Colours Of The Night

Although moths are largely creatures of the night and could perhaps be expected to be drab in appearance, in fact they range from plain black or white to colours that can be subtle or brilliant. Wing patterns too can be cryptic or flamboyant, size can be from tiny to large, and the following images illustrate some of the moths displaying these characteristics that can be highlights of a night’s mothing.

The Wingia genus, (Oecophoridae) has eight Australian members of which three have been photographed locally, they are always a delight to see come to the light.

Wingia aurata.

Wingia hesperidella.

Wingia lambertella.

Aeolochroma metarhodata, the Tea-tree Emerald (Geometrinae) can be quite variable, these two images show some beautiful subtle colour.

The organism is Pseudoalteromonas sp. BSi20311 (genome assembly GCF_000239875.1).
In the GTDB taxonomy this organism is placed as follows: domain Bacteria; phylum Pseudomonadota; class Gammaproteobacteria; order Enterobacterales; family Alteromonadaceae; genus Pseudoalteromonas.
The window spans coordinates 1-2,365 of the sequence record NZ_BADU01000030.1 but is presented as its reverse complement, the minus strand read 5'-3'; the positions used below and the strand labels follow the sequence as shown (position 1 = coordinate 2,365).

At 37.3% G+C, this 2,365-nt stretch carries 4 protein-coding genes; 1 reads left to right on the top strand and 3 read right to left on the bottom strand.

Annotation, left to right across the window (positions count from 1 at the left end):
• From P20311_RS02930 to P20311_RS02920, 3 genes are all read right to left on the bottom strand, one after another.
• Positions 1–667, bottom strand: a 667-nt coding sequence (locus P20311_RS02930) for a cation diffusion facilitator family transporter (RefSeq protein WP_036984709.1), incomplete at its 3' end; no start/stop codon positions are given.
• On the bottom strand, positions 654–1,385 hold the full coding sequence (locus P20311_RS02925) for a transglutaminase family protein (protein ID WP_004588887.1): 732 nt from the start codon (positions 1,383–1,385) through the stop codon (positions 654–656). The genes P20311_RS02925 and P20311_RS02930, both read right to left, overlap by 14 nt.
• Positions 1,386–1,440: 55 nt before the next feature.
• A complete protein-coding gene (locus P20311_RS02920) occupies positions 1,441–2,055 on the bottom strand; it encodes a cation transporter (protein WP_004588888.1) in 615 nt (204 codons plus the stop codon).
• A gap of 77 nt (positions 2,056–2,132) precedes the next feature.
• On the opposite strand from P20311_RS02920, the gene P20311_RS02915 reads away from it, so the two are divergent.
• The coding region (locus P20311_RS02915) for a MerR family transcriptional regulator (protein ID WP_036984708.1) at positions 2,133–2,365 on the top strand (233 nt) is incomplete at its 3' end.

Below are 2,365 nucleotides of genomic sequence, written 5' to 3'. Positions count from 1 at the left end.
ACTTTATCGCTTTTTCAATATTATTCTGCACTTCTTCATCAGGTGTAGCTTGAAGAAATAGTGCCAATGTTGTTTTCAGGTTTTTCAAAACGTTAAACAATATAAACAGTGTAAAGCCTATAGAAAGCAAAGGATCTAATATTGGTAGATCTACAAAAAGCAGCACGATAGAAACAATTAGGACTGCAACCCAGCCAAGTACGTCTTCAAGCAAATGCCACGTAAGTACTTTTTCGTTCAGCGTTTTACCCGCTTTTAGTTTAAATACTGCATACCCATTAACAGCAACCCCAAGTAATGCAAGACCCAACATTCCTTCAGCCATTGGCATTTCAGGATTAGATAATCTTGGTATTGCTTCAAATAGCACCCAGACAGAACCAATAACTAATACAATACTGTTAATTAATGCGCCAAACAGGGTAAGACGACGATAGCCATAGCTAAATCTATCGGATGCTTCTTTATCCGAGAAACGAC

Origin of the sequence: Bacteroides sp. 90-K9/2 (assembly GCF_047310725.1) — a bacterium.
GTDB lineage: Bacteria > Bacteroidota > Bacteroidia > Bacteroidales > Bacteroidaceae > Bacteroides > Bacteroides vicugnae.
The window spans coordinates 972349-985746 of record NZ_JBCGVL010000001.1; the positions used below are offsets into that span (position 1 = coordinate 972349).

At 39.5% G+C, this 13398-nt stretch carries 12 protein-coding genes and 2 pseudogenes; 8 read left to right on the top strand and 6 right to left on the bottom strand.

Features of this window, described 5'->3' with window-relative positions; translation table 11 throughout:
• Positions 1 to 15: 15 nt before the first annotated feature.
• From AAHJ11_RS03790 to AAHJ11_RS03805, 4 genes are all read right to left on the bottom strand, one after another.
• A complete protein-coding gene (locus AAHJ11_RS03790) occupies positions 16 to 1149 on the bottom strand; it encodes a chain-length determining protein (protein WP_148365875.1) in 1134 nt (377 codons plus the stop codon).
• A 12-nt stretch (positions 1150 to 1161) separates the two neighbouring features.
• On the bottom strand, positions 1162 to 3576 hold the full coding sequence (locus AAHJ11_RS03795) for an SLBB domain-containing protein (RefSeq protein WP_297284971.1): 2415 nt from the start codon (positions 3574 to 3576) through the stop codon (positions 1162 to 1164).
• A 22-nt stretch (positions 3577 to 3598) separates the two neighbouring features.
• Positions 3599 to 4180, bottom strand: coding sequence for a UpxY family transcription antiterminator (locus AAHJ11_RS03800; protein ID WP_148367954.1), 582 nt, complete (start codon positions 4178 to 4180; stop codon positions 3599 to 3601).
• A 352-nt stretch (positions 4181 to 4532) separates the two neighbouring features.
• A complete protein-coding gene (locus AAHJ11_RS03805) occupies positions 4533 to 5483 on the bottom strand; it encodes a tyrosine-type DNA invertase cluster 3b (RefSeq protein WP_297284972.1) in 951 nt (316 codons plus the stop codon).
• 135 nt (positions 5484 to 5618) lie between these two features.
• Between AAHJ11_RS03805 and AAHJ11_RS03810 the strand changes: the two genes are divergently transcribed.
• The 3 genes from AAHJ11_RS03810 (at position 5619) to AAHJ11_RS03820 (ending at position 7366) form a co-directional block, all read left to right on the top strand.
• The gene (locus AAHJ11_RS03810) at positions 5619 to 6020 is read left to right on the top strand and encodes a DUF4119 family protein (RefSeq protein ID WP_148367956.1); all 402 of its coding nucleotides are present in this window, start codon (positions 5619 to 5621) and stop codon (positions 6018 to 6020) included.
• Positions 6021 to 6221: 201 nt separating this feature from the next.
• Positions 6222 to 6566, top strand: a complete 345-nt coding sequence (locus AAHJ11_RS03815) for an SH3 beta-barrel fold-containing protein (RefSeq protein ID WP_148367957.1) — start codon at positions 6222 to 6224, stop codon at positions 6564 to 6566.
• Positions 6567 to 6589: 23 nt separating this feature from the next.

Anything but subtle, the Showy Geometrid, Niceteria macrocosma,

And the Bright Geometrid, Lychnographa agaura, both from the Nacophorini.

The latter species photographed on the forest floor.

A tiny jewel to conclude, Cebysa leucotelus, (Psychidae) a pristine male photographed on a window pane, click image to enlarge.

 

Lasiocampidae #6.

Porela.

Ten Victorian species, of which five may occur in the local area. So far however only one has come to the light, Porela delineata, a state wide species, the larvae of which feed on Eucalypt and Leptospermum foliage. This attractive moth is a frequent visitor to the light, on the wing mainly in the warmer months, only males have been photographed.

Click last image to enlarge.

Reference and further reading,
Moths of Victoria Volume 1.